A Rare Map of Brazil from the Santa Teresa
"Il Regno del Brasile Parte Nobilissima del Mondo Nuovo...", Santa Teresa, J. J. de
Period: 1698 (dated)
Publication: Istoria delle Guerre del Regno del Brasile
Color: Hand Color
22.8 x 17.7 inches
57.9 x 45 cm
This splendid map of the Brazil, including portions of neighboring countries, was one of 23 maps from this rare account of the Dutch-Portuguese colonial war. Written by Joao José de Santa Teresa, and known among bibliophiles as the Santa Teresa, it is considered one of the most sumptuous 17th century works on Brazil. Santa Teresa, a Portuguese Carmelite spent twelve years in the Jesuit missions of South America and then returned to Europe where he became librarian of the college of the Jesuits in Rome. His account was heavily subsidized by Pedro II of Portugal, and some of the period's leading artists and engravers, including Antonio Horacio Andreas, were engaged to work on the project. It was published by Giacomo Giovanni Rossi.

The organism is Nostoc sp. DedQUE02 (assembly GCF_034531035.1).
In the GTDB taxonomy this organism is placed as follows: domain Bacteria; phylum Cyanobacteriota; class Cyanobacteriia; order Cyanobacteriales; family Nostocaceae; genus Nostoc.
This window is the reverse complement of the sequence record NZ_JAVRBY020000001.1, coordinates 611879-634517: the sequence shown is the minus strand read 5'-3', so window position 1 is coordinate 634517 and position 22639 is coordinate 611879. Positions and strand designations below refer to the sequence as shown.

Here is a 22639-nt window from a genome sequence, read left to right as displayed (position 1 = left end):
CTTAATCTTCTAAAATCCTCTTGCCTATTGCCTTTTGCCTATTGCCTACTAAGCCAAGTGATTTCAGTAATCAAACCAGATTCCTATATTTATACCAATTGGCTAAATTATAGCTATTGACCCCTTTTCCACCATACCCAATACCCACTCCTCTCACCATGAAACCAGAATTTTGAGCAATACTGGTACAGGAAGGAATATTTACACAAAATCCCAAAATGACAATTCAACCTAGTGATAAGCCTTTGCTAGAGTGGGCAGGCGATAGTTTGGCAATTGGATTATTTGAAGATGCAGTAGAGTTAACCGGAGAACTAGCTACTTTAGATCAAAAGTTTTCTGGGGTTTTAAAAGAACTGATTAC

The map itself is beautifully drawn and provides excellent detail of the coastlines of Brazil, Argentina, Uruguay, French Guiana, Suriname and Guyana from Rio de la Plata in the south to beyond the mouth of the Amazon river in the north. Despite what little was known of the interior of Brazil during the time period, the interior is filled with mountains, rivers and the fictitious Porto dos Reis in Brazil and Lake Parime in Guyana. A large compass rose orients the map with north to the right. The map is elaborately adorned with two cartouches, a vignette of cannibalism, and an allegorical scene with Brazil's royal coat of arms at top with two putti holding chains restraining Hippolyta, the Amazonian Queen, and Medusa.
A dark impression, issued folding and now flattened and glued onto a folio sheet from another atlas from the same time period. There is some printer's ink residue, light soiling and offsetting, and several small holes and abrasions along the folds with minor loss of image. Remnants of hinge tape on verso.